OVER THE PAST month, we have seen an important dialogue play out in local and national media as student leaders confront the traumatic issue of gun violence with courage and poise. Their efforts should be applauded and supported, and as we lift up students’ voices, we cannot overlook the communities who experience gun violence on a regular basis.

As the young people organizing and attending Saturday’s marches so impressively articulated, communities of color have long been disproportionately affected by gun violence. They made it a point to ensure often unheard voices shared the microphone. Educators, business, community leaders and elected officials should follow their examples and work to listen to and support all students as we continue to grapple with these issues – especially those students who have traditionally been left out of such public conversations.

Youth groups around New England have been organizing to reduce gun violence in their communities for quite some time. In New London, Connecticut, Hearing Youth Voices participated in the recent national school walkout, while also calling attention to nationwide efforts people of color have led, and the frustrations they’ve faced in addressing the intersections of race, violence, and injustice.

In addition to advocating for gun reform in Rhode Island, Providence Student Union is also urging adults to address joblessness and poverty as the roots of the gun violence affecting them on a daily basis. And here in Boston, young people from the Boston Student Advisory Council recently met with Parkland students to discuss what gun violence looks like in each of their communities.

As we listen to all students’ voices and support them, we need to think about the ways our education system can reflect their needs and interests to make them feel safe, heard, and respected.

We must introduce curriculum that is more culturally relevant for students of color. Too often, the material young people learn in class does not reflect their histories or celebrate their culture in a way that supports motivation and engagement in school. Educators can look to student groups like Providence Student Union, which led a successful campaign to implement an ethnic studies course into the city’s public school system. In Boston, Sociedad Latina provides direct training and research to educators around cultural proficiency, and Hyde Square Task Force is working to increase culturally relevant art opportunities for Boston Public Schools students.

Second, rather than relying on exclusionary and outdated disciplinary systems that lead to disproportionate suspensions for students of color, schools should embrace restorative justice tactics as a means of resolving conflict. A recent study found that Chicago Public Schools saw student test scores and attendance rise when the district reduced its suspensions. Efforts to keep students engaged in class and out of the school-to-prison pipeline are taking place here in Massachusetts. Young people at Holyoke High School are leading this work as part of the Pa’lante Restorative Justice program, and last year they held youth-designed workshops to train education professionals in student-centered conflict resolution approaches that create safer and more connected communities in schools.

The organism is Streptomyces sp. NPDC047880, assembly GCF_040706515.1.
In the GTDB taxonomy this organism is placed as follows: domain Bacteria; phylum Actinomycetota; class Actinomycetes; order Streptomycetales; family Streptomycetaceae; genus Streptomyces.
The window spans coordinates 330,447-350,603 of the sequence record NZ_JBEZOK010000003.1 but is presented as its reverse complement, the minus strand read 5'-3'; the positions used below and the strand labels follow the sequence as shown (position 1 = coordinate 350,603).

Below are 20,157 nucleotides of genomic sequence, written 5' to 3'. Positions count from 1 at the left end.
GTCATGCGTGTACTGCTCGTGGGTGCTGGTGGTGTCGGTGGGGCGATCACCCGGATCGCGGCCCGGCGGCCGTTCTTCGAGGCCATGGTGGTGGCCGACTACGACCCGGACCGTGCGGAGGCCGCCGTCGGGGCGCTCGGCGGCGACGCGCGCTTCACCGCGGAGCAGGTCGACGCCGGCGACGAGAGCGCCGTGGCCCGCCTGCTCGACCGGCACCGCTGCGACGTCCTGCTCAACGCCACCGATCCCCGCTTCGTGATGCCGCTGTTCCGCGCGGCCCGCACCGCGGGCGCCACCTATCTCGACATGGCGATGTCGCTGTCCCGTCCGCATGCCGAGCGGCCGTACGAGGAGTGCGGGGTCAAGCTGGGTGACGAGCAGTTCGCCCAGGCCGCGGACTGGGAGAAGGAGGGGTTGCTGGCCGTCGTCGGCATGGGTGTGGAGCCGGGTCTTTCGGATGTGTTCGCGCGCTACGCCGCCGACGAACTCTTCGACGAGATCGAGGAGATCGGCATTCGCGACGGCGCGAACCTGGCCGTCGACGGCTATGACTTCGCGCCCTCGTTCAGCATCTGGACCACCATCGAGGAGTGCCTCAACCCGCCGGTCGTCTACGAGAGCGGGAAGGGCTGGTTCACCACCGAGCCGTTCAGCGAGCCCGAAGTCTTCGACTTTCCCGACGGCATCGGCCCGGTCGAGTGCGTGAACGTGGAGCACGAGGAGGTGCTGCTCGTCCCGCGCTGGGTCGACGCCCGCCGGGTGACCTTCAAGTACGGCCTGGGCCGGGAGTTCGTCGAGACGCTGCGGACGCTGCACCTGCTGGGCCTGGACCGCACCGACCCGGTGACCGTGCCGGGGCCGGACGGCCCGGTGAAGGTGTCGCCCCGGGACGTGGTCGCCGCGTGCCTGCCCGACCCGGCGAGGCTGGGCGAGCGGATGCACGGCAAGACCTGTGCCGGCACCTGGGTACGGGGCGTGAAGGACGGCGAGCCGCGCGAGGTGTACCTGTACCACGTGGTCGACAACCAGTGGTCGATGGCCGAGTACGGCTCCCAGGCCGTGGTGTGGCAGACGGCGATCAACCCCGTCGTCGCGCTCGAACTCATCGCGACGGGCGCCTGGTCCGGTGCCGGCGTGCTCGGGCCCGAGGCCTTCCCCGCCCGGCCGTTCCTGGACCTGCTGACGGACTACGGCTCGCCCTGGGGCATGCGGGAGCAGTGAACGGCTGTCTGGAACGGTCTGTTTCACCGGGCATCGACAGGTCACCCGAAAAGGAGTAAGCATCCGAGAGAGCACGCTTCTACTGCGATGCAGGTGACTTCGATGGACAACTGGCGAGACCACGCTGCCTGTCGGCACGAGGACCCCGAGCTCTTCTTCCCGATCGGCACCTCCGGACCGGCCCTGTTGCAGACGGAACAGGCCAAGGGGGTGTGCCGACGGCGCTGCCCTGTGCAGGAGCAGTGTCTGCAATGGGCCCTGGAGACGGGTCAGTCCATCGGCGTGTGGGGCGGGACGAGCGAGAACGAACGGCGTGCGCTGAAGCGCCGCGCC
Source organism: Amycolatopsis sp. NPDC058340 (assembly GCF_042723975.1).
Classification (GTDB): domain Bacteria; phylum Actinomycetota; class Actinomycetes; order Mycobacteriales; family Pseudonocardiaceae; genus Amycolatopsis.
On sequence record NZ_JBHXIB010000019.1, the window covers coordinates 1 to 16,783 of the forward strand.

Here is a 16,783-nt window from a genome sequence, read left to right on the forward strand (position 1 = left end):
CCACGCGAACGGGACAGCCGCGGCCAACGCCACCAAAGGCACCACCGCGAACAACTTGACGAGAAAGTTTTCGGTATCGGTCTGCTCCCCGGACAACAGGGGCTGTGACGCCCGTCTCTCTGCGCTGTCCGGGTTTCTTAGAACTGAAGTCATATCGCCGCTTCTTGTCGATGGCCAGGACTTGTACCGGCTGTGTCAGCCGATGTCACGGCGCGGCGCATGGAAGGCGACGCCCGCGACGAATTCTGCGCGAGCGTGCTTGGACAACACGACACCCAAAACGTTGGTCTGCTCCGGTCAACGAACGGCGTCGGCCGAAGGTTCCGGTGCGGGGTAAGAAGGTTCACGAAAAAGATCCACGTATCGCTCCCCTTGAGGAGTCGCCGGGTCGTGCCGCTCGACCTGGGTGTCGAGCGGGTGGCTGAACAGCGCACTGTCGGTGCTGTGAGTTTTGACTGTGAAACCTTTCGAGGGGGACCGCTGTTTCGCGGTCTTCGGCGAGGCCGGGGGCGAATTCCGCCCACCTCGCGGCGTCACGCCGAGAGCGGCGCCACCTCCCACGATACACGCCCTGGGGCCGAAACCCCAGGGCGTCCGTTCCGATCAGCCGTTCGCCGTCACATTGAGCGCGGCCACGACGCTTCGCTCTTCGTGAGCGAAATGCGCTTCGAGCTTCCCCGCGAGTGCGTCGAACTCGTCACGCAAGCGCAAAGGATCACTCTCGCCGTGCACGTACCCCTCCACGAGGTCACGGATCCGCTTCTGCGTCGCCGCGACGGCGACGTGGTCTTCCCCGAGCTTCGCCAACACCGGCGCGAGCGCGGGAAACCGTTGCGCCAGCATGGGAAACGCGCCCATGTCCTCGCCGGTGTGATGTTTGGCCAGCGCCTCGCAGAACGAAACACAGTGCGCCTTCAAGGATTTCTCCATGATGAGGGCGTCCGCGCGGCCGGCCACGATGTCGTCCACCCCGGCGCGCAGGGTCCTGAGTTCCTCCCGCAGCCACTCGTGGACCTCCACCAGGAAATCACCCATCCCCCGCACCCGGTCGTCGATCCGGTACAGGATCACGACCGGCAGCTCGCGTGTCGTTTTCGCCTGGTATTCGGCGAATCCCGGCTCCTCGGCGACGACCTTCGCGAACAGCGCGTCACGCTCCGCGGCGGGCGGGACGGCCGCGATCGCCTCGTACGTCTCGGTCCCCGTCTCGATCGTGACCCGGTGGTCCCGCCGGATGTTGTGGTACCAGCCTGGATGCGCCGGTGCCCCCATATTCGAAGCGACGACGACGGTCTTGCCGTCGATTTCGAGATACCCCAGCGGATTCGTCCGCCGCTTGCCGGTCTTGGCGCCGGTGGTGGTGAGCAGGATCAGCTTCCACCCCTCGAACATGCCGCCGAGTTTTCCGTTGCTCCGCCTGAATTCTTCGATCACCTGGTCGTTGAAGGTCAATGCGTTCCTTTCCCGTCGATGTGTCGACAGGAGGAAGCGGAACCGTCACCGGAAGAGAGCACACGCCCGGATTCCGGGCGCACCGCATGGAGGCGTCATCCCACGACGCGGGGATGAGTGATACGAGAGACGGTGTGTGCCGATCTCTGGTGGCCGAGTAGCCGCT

Lastly, if we truly want our students to contribute to their communities as informed citizens, don’t they need an understanding of the powerful, confounding issues related to race, racism, and racial equity – and what to do about them? Our educational standards are developed to align with relevant challenges and opportunities of our time. Surely, wrestling and leading efforts to dismantle the remaining, persistent and insidious racist structures of our society could make this list.

At the Met High School in Providence, students have engaged in deep dives into the topics of institutional racism and the Black Lives Matter movement. In this way they are exercising the muscles they will need as future leaders. Why wouldn’t we want these kinds of capacities to define a prepared citizen and value their attention in educational settings and systems?

We become better educators by learning from our students, and we’re taking another step with this work at the Nellie Mae Education Foundation to think about how we all can create an education system that more equitably serves low-income youth and youth of color.

But that will not be possible without the collaboration of students, families, educators, and community organizations across New England who have been carrying out these efforts for years. As we work to ensure all young people feel safe, respected, and heard in their schools and communities, it is imperative that we follow the examples our students have set over the last month to ensure that all young people have a chance to participate and be heard in these conversations – especially those who have been traditionally left out of them.

Nick Donohue is president & CEO of the Nellie Mae Education Foundation, the largest philanthropic organization in New England focused exclusively on education.